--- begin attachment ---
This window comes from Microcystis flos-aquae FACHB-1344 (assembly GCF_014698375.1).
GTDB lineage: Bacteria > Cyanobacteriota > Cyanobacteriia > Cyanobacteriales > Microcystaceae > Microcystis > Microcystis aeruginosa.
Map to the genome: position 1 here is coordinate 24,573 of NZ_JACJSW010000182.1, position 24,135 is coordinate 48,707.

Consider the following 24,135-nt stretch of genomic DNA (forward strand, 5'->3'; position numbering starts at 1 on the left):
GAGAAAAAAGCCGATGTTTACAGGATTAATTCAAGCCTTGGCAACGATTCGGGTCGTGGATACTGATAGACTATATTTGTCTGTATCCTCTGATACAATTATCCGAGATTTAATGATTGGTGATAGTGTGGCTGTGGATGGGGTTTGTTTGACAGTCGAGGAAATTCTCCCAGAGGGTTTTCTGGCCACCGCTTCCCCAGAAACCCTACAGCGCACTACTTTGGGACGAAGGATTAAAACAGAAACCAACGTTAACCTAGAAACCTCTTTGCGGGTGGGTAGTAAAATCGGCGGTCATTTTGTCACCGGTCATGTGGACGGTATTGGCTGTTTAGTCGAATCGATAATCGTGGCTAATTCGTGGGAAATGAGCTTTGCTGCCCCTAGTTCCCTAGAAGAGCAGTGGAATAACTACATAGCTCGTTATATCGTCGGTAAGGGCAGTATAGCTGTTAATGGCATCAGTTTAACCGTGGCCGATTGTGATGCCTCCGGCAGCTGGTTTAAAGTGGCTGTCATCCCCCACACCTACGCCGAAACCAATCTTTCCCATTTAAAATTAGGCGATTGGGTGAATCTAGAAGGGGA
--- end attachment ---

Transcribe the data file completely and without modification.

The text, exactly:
This window comes from Microcystis flos-aquae FACHB-1344 (assembly GCF_014698375.1).
GTDB lineage: Bacteria > Cyanobacteriota > Cyanobacteriia > Cyanobacteriales > Microcystaceae > Microcystis > Microcystis aeruginosa.
Map to the genome: position 1 here is coordinate 24,573 of NZ_JACJSW010000182.1, position 24,135 is coordinate 48,707.

Consider the following 24,135-nt stretch of genomic DNA (forward strand, 5'->3'; position numbering starts at 1 on the left):
GAGAAAAAAGCCGATGTTTACAGGATTAATTCAAGCCTTGGCAACGATTCGGGTCGTGGATACTGATAGACTATATTTGTCTGTATCCTCTGATACAATTATCCGAGATTTAATGATTGGTGATAGTGTGGCTGTGGATGGGGTTTGTTTGACAGTCGAGGAAATTCTCCCAGAGGGTTTTCTGGCCACCGCTTCCCCAGAAACCCTACAGCGCACTACTTTGGGACGAAGGATTAAAACAGAAACCAACGTTAACCTAGAAACCTCTTTGCGGGTGGGTAGTAAAATCGGCGGTCATTTTGTCACCGGTCATGTGGACGGTATTGGCTGTTTAGTCGAATCGATAATCGTGGCTAATTCGTGGGAAATGAGCTTTGCTGCCCCTAGTTCCCTAGAAGAGCAGTGGAATAACTACATAGCTCGTTATATCGTCGGTAAGGGCAGTATAGCTGTTAATGGCATCAGTTTAACCGTGGCCGATTGTGATGCCTCCGGCAGCTGGTTTAAAGTGGCTGTCATCCCCCACACCTACGCCGAAACCAATCTTTCCCATTTAAAATTAGGCGATTGGGTGAATCTAGAAGGGGA